From the numerous reputation institute’s reptrak™ pulse studies around the world, we know that the main predictor of a company’s reputation remains its “products and services”. even so, Corporate social responsibility (Csr) has shot to the top of the business and public agenda. the combined influence of “Citizenship”, “governance” and “Workplace” esteem predicts approximately 40% of a company’s overall reputation. But not only the company’s reputation will benefit from being seen as more socially responsible – people also tend to show more supportive behaviours towards socially responsible companies, thereby helping the “bottom line” of the company. in this light it is no surprise that more and more companies are seeking ways to embrace their corporate social responsibility.

also quite interested in corporate ethics and transparency (“governance” is a significant risk factor) and more of them are honing in on socialand-environmental performance for the same reasons (“citizenship” is also a risk factor and a proxy for how well a firm is managed). the media and regulators, by comparison, might want to focus on products and services and also on citizenship, governance and workplace factors, as these mirror the public’s prime interests and their regulatory scope respectively. stakeholder consultation is core to determining what’s most relevant to corporate constituents and to deciding what to invest in, how much, and where. reputation institute has collected data from the general public and specific stakeholder groups in dozens of countries to inform stakeholder engagement at every step along the way.

Reputation and Stakeholder Engagement
decisions about priorities and needed actions in any Csr strategy depend first and foremost on identifying and establishing a relationship with all the parties that have a “stake” in the business. this includes investors, customers, and employees, to be sure, but also community leaders, government officials, ngos, the media and opinion leaders. studies show that investors, obviously, are most concerned with financial performance, and certainly how products and services and innovations might affect corporate growth and return on capital. these reputational dimensions would naturally be part of a firm’s engagement with them. at the same time, investors are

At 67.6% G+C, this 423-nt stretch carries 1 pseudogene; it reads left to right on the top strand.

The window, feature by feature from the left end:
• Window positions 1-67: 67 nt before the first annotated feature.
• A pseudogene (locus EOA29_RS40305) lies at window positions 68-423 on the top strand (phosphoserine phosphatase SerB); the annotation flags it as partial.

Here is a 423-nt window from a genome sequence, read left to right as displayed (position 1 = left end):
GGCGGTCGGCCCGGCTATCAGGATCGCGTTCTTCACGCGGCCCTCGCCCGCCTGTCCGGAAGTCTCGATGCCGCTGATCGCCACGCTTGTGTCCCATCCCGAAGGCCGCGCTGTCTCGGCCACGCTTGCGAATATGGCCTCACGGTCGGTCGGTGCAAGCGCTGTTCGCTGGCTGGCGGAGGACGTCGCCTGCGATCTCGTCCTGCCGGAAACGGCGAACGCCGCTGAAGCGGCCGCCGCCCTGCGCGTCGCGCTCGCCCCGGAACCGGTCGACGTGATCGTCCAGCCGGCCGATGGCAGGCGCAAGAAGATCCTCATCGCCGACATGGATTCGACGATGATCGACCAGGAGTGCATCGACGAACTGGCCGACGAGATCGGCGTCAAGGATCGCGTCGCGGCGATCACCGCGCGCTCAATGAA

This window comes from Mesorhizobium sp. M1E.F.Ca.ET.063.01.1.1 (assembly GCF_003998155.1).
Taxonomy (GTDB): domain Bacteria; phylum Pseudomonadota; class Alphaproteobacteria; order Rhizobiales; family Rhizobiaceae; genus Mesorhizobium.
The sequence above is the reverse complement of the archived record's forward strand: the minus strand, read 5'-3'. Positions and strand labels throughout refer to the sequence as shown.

Using CSR to Drive Improvements in Reputation
Analyse and Improve Measure how your activities are increasing support

1 7

Identify you key stakeholders

Communicate with stakeholders and the public


Engage with stakeholders on what is relevant to them; Understand what they want from you and the industry

Take strategic actions to ‘close the gap’

5 4

Identify how your company visions and values can play together with what the stakeholders want

Identify gaps between what you are doing, communicating and what creates stakeholder support
source: Building reputation here, there and everywhere: Worldwide views on local impact of corporate responsibility. reputation institute and Boston College Center for Corporate Citizenship, 2009.


Measuring Corporate reputation in BelgiuM

Reputation Institute around the world

RI Offices
Brazil – Chile – China – denmark – netherlands – south africa – spain – united states

RI Associates
australia – Belgium – Bolivia – Canada – Colombia – Finland – France – germany – greece india – ireland – italy – Japan – Malaysia – norway – peru – portugal – russia – sweden switzerland – turkey – ukraine - united arab emirates – united kingdom

Reputations are like magnets. They attract customers and investors, and repel regulators and activists. That means money in the bank for better-regarded companies, and much suffering for the shareholders of poorly-regarded companies.”